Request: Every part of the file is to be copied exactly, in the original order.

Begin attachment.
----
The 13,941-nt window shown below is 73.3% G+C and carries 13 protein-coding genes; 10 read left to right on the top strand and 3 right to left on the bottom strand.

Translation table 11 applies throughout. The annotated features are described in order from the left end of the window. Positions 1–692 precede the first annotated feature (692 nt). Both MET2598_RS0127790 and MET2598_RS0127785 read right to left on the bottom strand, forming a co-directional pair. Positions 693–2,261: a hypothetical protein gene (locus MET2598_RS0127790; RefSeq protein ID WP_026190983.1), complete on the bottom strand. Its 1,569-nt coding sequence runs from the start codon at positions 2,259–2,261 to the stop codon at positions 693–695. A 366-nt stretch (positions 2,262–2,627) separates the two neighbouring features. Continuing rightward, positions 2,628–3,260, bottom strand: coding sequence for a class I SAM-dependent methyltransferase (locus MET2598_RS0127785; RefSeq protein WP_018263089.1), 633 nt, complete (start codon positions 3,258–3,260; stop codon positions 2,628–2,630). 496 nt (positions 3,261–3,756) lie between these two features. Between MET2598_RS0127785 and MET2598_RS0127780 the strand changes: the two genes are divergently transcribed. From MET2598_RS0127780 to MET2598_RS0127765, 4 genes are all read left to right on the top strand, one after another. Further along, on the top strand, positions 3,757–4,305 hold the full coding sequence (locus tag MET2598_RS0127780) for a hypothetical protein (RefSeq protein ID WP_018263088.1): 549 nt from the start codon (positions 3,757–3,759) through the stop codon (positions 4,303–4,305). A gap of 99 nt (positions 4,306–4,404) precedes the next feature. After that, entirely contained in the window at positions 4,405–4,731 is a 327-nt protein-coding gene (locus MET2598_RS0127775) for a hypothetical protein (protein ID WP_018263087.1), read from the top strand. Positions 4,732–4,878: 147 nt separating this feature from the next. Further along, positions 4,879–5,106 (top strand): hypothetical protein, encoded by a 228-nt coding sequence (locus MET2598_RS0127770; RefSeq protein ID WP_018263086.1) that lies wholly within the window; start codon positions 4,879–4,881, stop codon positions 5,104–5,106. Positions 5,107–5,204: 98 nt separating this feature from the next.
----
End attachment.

The 13,941-nt window shown below is 73.3% G+C and carries 13 protein-coding genes; 10 read left to right on the top strand and 3 right to left on the bottom strand.

Translation table 11 applies throughout. The annotated features are described in order from the left end of the window. Positions 1–692 precede the first annotated feature (692 nt). Both MET2598_RS0127790 and MET2598_RS0127785 read right to left on the bottom strand, forming a co-directional pair. Positions 693–2,261: a hypothetical protein gene (locus MET2598_RS0127790; RefSeq protein ID WP_026190983.1), complete on the bottom strand. Its 1,569-nt coding sequence runs from the start codon at positions 2,259–2,261 to the stop codon at positions 693–695. A 366-nt stretch (positions 2,262–2,627) separates the two neighbouring features. Continuing rightward, positions 2,628–3,260, bottom strand: coding sequence for a class I SAM-dependent methyltransferase (locus MET2598_RS0127785; RefSeq protein WP_018263089.1), 633 nt, complete (start codon positions 3,258–3,260; stop codon positions 2,628–2,630). 496 nt (positions 3,261–3,756) lie between these two features. Between MET2598_RS0127785 and MET2598_RS0127780 the strand changes: the two genes are divergently transcribed. From MET2598_RS0127780 to MET2598_RS0127765, 4 genes are all read left to right on the top strand, one after another. Further along, on the top strand, positions 3,757–4,305 hold the full coding sequence (locus tag MET2598_RS0127780) for a hypothetical protein (RefSeq protein ID WP_018263088.1): 549 nt from the start codon (positions 3,757–3,759) through the stop codon (positions 4,303–4,305). A gap of 99 nt (positions 4,306–4,404) precedes the next feature. After that, entirely contained in the window at positions 4,405–4,731 is a 327-nt protein-coding gene (locus MET2598_RS0127775) for a hypothetical protein (protein ID WP_018263087.1), read from the top strand. Positions 4,732–4,878: 147 nt separating this feature from the next. Further along, positions 4,879–5,106 (top strand): hypothetical protein, encoded by a 228-nt coding sequence (locus MET2598_RS0127770; RefSeq protein ID WP_018263086.1) that lies wholly within the window; start codon positions 4,879–4,881, stop codon positions 5,104–5,106. Positions 5,107–5,204: 98 nt separating this feature from the next.